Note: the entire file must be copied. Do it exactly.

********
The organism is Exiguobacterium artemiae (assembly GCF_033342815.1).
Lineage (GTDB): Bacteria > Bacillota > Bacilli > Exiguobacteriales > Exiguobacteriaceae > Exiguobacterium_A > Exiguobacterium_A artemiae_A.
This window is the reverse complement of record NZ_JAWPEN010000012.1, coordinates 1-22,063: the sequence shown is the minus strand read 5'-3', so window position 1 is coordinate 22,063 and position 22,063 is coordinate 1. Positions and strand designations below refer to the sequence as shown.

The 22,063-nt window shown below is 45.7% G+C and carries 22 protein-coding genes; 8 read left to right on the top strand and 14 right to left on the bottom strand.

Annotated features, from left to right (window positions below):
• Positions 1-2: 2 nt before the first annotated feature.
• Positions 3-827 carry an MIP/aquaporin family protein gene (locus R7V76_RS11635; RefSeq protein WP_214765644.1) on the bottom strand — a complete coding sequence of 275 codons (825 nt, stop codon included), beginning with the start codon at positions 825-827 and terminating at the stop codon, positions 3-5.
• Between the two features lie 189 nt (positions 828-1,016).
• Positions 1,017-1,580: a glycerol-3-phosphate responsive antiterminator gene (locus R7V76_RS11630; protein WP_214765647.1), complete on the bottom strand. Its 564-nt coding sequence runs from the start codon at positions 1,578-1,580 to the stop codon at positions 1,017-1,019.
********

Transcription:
The organism is Exiguobacterium artemiae (assembly GCF_033342815.1).
Lineage (GTDB): Bacteria > Bacillota > Bacilli > Exiguobacteriales > Exiguobacteriaceae > Exiguobacterium_A > Exiguobacterium_A artemiae_A.
This window is the reverse complement of record NZ_JAWPEN010000012.1, coordinates 1-22,063: the sequence shown is the minus strand read 5'-3', so window position 1 is coordinate 22,063 and position 22,063 is coordinate 1. Positions and strand designations below refer to the sequence as shown.

The 22,063-nt window shown below is 45.7% G+C and carries 22 protein-coding genes; 8 read left to right on the top strand and 14 right to left on the bottom strand.

Annotated features, from left to right (window positions below):
• Positions 1-2: 2 nt before the first annotated feature.
• Positions 3-827 carry an MIP/aquaporin family protein gene (locus R7V76_RS11635; RefSeq protein WP_214765644.1) on the bottom strand — a complete coding sequence of 275 codons (825 nt, stop codon included), beginning with the start codon at positions 825-827 and terminating at the stop codon, positions 3-5.
• Between the two features lie 189 nt (positions 828-1,016).
• Positions 1,017-1,580: a glycerol-3-phosphate responsive antiterminator gene (locus R7V76_RS11630; protein WP_214765647.1), complete on the bottom strand. Its 564-nt coding sequence runs from the start codon at positions 1,578-1,580 to the stop codon at positions 1,017-1,019.